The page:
Ron Shaich, the founder and chairman of Panera Bread, has sculpted his company into one of the most successful small restaurant chains in the country. He's also done something no other chain has done before.
By creating a unique, pay-what-you-can model at three "Panera Cares" cafes around the country -- and more are coming soon -- he has proven an idea that seems revolutionary for a large corporation, but is actually very simple: trust people; they'll often surprise you.
Panera's history goes back thirty years, when Ron opened a small bakery in Boston. That bakery soon merged with Au Bon Pain, which at the time operated three locations in the Boston area. Au Bon Pain, Inc. expanded rapidly and went public in the early 1990s. Around that time, they purchased the St. Louis Bread Company, a 19-store chain in Missouri, which baked breads on–site.
"A lot of investors really didn't like this idea back then," Ron said. "But I saw it as a vehicle to, shall I say, to serve real food to real people. At the time, fast food had basically become self-service gas stations of the human body. We wanted to give people food they could respect."
He trusted this idea so implicitly that he convinced executives at Au Bon Pain, Inc. to sell the Au Bon Pain restaurants to a private firm, and focus on the more personal operation behind the St. Louis Bread Company. In 1999, the company was renamed Panera Bread, and has since expanded to over 1500 restaurants nationwide.
"Ultimately, Panera has been the best-performing restaurant stock over the last decade," Ron said. "And I think we've done that by operating within communities, by making communities a key part of our company."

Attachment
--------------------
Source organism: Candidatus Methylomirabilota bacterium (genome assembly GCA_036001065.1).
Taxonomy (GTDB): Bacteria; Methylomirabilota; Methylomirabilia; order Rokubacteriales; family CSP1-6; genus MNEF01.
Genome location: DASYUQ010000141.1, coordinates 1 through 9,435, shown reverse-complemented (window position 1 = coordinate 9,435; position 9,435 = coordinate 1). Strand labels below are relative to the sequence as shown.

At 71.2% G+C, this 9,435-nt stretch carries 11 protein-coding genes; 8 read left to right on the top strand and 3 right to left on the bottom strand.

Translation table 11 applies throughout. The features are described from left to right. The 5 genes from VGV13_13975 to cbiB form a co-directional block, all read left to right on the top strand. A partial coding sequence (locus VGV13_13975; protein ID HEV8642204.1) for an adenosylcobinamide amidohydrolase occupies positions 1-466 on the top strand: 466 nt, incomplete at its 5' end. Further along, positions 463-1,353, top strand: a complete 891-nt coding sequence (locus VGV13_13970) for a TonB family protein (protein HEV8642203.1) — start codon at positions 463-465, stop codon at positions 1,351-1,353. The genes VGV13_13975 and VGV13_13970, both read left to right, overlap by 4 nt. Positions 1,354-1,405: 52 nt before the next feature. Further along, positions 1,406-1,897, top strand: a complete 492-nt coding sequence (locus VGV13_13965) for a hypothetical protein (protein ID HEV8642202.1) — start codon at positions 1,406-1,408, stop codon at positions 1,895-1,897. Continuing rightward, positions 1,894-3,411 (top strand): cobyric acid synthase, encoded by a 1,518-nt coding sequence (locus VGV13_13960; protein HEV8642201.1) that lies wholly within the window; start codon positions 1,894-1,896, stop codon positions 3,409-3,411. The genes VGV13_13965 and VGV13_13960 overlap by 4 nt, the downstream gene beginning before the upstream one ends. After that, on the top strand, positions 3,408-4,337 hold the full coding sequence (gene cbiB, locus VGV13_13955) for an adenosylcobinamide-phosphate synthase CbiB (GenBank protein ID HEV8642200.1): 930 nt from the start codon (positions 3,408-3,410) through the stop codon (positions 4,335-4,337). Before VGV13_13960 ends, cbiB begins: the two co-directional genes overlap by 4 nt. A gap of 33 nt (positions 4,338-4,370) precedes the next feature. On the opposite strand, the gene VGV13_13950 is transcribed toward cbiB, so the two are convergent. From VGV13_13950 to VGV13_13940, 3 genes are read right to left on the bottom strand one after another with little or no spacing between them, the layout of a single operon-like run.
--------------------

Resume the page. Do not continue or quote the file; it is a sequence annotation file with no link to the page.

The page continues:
A few years ago, he was watching a news segment about the Same Cafe in Denver, Colorado.
"It was this community cafe without prices. You just paid whatever you could," Ron said. "I remember turning to my wife that night and just saying, 'We could do that.'"
Ron and his kids had volunteered at food banks before, and he knew he'd want his cafe to be brighter, more positive. At a time when close to 50 million Americans, according to FeedingAmerica.org, are living in "food insecure households," the idea of creating a welcoming place was most appealing to him.
"I thought, if we do this, we're going to give it the full Panera menu. We've got to create a place with better energy, where people feel happy to be there."
The first Panera Cares cafe opened just outside of St. Louis, Missouri. Ron ran the restaurant himself for its first month; he created a self-sustainable business model and registered the organization as a non-profit. Customers were greeted at the door and told they could leave anything they wanted in exchange for fresh soups and sandwiches. There was a donation box by the counter.
"It worked," Ron said. "20 percent would leave more than the suggested donation, 60 percent would leave the suggested amount, and 20 percent would leave less."
Ron says that restaurant, as well as the two other Panera Cares locations -- in Detroit, Michigan and Portland, Oregon -- have reported revenues in excess of their costs. The extra money goes into an employment program, which, Ron says, trains at-risk youth to become Panera employees.
"We developed a program to take some of these kids no one else would hire and give them job skills," Ron said. "They're working in our cafes now."
Panera plans to open a new Panera Cares location every four months in the next year, and the company will serve at least half a million meals through the program. Ron says more locations will be established as long as his model continues to work.
"Imagine a world in which Walmart did all the distribution for food shelters," Ron said. "Or where Gap ran thrift stores or Home Depot was involved more intimately in rebuilding communities. It all comes back to defining responsibility in corporations. We have to demand this of them."
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